Alongside your education, having some work experience is a great way to show a hiring manager your expertise. Internships teach you skills that you need to do the job which you don’t get in a degree and show you how to work well in an organisation. You can get some work experience by completing an internship with a bank or consulting company. If you’re interested in internships, explore the current financial services sector internships available right now and complete this module to know how to convert an internship into a permanent job.
If you want to learn more about the sector, complete this module on your guide to financial markets.
Financial risk skills
You should complement your education with a great set of skills. These skills help you do your financial risk job to a high standard. Here are the skills required for a job in the sector:
- Analysis. You need to be great with analysis. You should be able to see the meaning behind the numbers. You use your analytical skills to find out what could go wrong then make suggestions for the future.
- IT. Having a good grasp of IT helps you with a financial risk job so you can use software to analyse data. You may make models to make predictions which also requires being great with IT.
- Presenting. Your job involves taking the predictions you make and presenting them to colleagues, clients and stakeholders. Having great presentation and communication skills means you can express your thoughts and demonstrate your work thoroughly without risk of confusion.
Find out more about the top skills you need to work in financial services.
If you want to work in financial risk but your presentation skills aren’t up to scratch, complete this module on developing effective presentation skills so you can succeed in the career.
Pros and cons of being in financial risk
Any career has positive and negative elements. If you’re interested in the role, understanding the good and bad parts helps you decide if it’s the right career for you. Here are the pros and cons of working in financial risk:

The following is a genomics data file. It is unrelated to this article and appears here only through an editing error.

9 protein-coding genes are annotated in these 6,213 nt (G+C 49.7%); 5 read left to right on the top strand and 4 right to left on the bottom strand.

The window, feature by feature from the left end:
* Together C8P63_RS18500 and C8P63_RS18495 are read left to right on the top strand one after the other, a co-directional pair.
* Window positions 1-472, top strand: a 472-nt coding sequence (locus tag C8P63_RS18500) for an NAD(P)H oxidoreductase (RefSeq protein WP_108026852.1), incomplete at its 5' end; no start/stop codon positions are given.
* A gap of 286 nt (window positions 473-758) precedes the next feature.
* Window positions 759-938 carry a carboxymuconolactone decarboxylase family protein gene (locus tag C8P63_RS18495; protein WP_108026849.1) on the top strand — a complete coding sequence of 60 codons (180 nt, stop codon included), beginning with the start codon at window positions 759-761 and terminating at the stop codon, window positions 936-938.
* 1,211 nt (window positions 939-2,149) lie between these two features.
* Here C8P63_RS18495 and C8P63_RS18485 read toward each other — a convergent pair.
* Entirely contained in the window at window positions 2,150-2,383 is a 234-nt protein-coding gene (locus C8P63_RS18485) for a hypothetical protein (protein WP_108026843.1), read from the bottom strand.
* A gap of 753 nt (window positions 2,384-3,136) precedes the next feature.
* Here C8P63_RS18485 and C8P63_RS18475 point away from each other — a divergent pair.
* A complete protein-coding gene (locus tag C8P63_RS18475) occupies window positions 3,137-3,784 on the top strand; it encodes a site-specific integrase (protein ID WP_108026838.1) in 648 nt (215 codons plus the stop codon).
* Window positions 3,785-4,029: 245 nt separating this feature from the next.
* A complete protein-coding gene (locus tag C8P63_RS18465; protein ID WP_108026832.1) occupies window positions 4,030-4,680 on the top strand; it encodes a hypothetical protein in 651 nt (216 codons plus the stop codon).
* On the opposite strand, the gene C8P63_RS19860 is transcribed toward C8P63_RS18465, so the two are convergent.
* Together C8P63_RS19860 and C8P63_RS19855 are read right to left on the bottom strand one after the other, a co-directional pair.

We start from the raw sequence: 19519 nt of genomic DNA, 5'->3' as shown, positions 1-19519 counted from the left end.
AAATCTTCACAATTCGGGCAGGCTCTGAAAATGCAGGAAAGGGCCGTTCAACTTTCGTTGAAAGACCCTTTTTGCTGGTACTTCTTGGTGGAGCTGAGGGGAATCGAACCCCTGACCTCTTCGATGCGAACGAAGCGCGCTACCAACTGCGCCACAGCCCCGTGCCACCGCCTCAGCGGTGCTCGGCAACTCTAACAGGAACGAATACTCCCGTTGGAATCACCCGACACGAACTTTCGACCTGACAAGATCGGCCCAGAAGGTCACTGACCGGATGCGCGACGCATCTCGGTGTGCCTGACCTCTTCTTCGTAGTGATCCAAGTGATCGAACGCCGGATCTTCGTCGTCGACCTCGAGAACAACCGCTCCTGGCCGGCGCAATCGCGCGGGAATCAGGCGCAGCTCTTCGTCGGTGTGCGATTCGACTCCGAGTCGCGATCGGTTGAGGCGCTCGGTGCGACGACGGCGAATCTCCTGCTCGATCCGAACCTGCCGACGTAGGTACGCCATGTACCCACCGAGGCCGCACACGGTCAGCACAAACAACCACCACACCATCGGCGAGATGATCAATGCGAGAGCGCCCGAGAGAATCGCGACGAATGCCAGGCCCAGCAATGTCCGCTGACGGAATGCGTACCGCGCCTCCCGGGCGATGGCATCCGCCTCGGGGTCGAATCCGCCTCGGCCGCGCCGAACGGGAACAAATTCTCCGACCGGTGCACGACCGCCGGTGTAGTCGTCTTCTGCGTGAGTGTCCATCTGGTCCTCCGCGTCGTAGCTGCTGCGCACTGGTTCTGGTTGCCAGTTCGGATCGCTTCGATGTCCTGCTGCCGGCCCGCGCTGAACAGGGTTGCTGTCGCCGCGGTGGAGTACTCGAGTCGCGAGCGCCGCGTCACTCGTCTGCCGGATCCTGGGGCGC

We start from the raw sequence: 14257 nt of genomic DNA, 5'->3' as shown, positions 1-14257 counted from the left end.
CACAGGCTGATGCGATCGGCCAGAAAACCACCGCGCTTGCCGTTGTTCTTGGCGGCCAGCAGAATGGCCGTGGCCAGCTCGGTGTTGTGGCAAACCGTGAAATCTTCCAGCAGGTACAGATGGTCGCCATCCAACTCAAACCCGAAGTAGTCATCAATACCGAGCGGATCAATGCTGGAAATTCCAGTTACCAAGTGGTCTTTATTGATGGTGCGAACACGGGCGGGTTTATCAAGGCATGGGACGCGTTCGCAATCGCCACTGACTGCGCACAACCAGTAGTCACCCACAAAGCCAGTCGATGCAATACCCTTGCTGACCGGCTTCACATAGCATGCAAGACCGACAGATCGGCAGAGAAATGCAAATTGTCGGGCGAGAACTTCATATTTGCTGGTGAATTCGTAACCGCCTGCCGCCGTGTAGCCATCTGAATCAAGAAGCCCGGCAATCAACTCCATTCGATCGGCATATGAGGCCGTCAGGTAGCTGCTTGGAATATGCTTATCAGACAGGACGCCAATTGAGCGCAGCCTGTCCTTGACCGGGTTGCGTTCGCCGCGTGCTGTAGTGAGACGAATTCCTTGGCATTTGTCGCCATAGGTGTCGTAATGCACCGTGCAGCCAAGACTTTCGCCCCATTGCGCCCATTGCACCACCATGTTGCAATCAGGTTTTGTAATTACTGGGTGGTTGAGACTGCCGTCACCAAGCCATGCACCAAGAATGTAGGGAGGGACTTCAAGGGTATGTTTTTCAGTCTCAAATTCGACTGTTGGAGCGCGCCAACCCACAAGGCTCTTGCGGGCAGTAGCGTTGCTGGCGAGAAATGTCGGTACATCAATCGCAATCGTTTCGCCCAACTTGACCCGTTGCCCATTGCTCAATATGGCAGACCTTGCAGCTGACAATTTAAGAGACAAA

- It’s a very high paying career path which you could earn a lot of money working in
- You can prevent the organisation from having major problems in the future which is satisfying and shows you’re doing a great job
- It’s a stable job with a good pension scheme
- If you’re a consultant, you work for many companies on many different projects which makes your job interesting
- This is a highly stressful career path. Many people find the stress difficult to deal with meaning the turnover for staff is quite high
- If you make a mistake, the worst case scenario is that you lose the organisation a lot of money. This could come out of ordinary people’s pockets
- It’s a highly competitive environment and requires you to compete with your colleagues
Financial risk work-life balance
Your work in financial risk requires typical office hours of 9am to 5pm on Monday to Friday. However, due to a complex and heavy workload, you may find yourself working overtime a fair amount of the time. You typically work in an office. If you’re permanent staff at an organisation, this is a stable working environment. However, if you’re a consultant, you often work in other organisations’ offices. This could mean additional travel, possibly increasing your working day with a longer commute or meaning you have to live near the new office temporarily. This can make having a good work-life balance difficult because you may be away from home a lot.
Due to the intense nature of the work, there are some issues with stress associated with financial risk. If you’re not great at dealing with stress, finding a more balanced job in finance could be better for you. Alternatively, building up healthy stress coping mechanisms could help you in the long run if you decide working in financial risk is the perfect job for you.
The financial sector has many large companies that you could work for. Often, large companies employ graduates to train them and keep them on when they have the necessary skills. Here are the employers that you could work for:
Do you want to know more? Learn about how the top firms work by completing this module on understanding city firms. You can get a more in-depth understanding of the top companies and discover the leading graduate employers in financial services.
Do you want to know more about the sector? Complete this sector 101 module on accounting, audit and tax.